Have you ever been overwhelmed with offers of help from loved ones, which while well-intentioned wasn’t what you needed?
Upon seeing someone in need, it is tempting to first offer solutions without asking them what they require or involving them in the process. However, without listening to what someone needs, are we be able to help? Posing questions like this adds perspective to humanitarian efforts, and enables better solutions in every sense. Consequently, when implementing projects targeted towards displaced populations, it’s necessary to consult affected populations to discern the most effective solution. However, just because people become displaced from their country of origin, does not mean they are unable to speak up and act upon their needs.
The history of support and policy regarding refugees shows a tendency for international actors to overlook refugees themselves in the decision-making process.1 In this way, after being displaced refugees are made helpless and unable to control other important aspects of their livelihood; despite having voices, refugees are made voiceless. This perspective has been challenged by organizations such as the Global Refugee-led Network (GRN), which works towards ensuring “that refugees like ourselves can meaningfully participate in strategizing, funding and implementing programs, policies and other responses that influence our lives”.2 In addition to this, traditional governance stakeholders are encountering complex problems in the refugee response sector and searching for sources of expert knowledge, especially within the European Union3 as well as in times of political, economic, or health crises.4 As a result, the contributions, efforts, and insights of refugees are becoming more and more recognized in the local, national, and international context.
When cultivated, the relationship between refugee-led organizations (RLOs) and other stakeholders serves as a crucial asset for responding to the situation of refugees. In this way, refugees need not be perceived as a problem for host communities to deal with in terms of accommodation or education, but rather part of the solution for refugee relief. The organization Urban Refugees upholds that RLOs have a unique skill set that can increase the effectiveness of programs targeting displaced populations.5 Through RLOs, refugees can mobilize their positionality to better understand the situation on the ground, and in turn, offer innovative solutions at a faster pace than international organizations.6 For example, the skill set of RLOs can be utilized within the creation, implementation, promotion, provision, and evaluation of programs. Concretely, this can be seen in the provision of ‘informal’ yet necessary services – a 2019 report for the European Council on Refugees and Exiles found that RLOs offer emergency services, provide help with acquiring accommodation or labor market assistance, as well as organizing social and cultural events.7 While refugees and RLOs have proven themselves capable of arranging support and assisting their communities, to be engaged as equal partners in the management of refugee migration, their actions must also be incorporated into existing structures and processes of the refugee response sector.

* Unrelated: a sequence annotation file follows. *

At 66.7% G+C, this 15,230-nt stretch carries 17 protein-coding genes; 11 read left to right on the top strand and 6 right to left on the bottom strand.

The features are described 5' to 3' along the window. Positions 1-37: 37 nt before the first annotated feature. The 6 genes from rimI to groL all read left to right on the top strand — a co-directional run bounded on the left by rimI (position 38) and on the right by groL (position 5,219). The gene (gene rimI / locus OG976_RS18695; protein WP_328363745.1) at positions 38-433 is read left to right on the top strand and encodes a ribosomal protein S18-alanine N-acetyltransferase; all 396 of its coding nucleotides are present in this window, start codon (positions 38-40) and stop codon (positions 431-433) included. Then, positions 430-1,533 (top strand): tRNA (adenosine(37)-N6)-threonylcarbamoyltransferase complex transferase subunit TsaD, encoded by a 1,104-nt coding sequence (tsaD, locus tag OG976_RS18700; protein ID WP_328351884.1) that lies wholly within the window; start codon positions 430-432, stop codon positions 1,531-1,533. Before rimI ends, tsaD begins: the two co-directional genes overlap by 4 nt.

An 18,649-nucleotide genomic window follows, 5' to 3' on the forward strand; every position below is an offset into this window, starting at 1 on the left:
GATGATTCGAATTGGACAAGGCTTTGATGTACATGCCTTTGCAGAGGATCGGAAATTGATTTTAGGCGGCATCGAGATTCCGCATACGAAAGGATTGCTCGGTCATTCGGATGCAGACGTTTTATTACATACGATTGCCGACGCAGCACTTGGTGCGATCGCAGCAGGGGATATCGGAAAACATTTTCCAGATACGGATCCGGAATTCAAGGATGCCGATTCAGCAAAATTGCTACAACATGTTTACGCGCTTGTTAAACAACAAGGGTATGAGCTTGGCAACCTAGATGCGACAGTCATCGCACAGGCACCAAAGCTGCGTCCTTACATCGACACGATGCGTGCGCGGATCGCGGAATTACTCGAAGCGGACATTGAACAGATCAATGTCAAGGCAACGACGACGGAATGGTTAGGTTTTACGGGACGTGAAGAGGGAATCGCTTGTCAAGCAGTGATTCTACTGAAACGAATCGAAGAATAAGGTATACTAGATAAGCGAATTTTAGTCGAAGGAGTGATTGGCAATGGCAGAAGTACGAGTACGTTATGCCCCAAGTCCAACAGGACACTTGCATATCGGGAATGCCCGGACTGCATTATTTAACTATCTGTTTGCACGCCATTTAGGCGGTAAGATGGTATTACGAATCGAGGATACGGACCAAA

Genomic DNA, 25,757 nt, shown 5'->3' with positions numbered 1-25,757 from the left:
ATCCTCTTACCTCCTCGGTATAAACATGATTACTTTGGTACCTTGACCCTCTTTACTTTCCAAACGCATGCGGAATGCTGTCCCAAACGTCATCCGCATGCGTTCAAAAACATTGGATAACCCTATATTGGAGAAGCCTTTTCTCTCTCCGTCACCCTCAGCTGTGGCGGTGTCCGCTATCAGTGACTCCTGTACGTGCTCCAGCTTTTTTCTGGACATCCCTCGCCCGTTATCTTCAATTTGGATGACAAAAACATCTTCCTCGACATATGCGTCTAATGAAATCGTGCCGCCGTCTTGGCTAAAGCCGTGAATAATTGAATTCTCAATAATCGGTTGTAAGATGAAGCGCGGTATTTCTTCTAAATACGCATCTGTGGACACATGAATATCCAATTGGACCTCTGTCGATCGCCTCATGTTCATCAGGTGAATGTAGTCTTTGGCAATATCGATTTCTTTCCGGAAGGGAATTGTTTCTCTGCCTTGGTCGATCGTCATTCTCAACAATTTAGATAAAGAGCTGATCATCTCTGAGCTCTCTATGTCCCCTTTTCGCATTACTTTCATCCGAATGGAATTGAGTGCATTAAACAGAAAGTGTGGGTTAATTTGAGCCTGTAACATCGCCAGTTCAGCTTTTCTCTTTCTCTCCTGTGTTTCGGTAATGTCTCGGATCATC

The GRN and Asylum Access have created a distinction between mere tokenization and ‘meaningful participation. By doing so, the initiatives and work of refugees can be both treated seriously and lead to long-lasting impactful change. During a project organized in Malaysia, Urban Refugees found that RLOs offer both immediate and extended improvements for refugee communities and that when supported by other stakeholders, RLOs become capable to expand their operations and better support communities.8 One example of the necessary expansions for RLOs can be seen in the access to legal or civic services in the country of residence.9 In this way, meaningful participation occurs “[w]hen refugees… are prepared for and participating in fora and processes where strategies are being developed and/or decisions are being made… in a manner that is ethical, sustained, safe, and supported financially”.10 Understanding the efforts of refugees in this way places their work as equal to their (oftentimes larger and more financed) coworkers in the field of refugee response.
Notably, the contributions of several RLOs have been recognized for their response to the COVID-19 pandemic by the UNHCR, with the UN High Commissioner for Refugees remarking that RLOs “has proven to be the most important and effective at finding innovative and local solutions”.11 From this, the work of RLOs has been invaluable in assisting vulnerable populations. In line with this, the Global Forum on Migration and Development ad hoc Working Group on Public Narratives on Migration has recently launched a global campaign, entitled It Takes a Community.12 This campaign seeks to draw further attention to the contributions that migrants and refugees bring to their local community – participants are asked to share their encounters with migrants, refugees, and the local community on social media or the website. In this way, It Takes a Community seeks to revert the current negative political framing of migration, and instead focus on the mutually enriching benefits of migration experienced by everyone in a community.13 In other words, the campaign wishes to revert the image of the refugee as a receiver of help. Instead, refugees and RLOs can be seen with their contributions, as active members whose participation strengthens the community. Along these lines, it becomes clear the importance of amplifying the voices of the ‘voiceless’.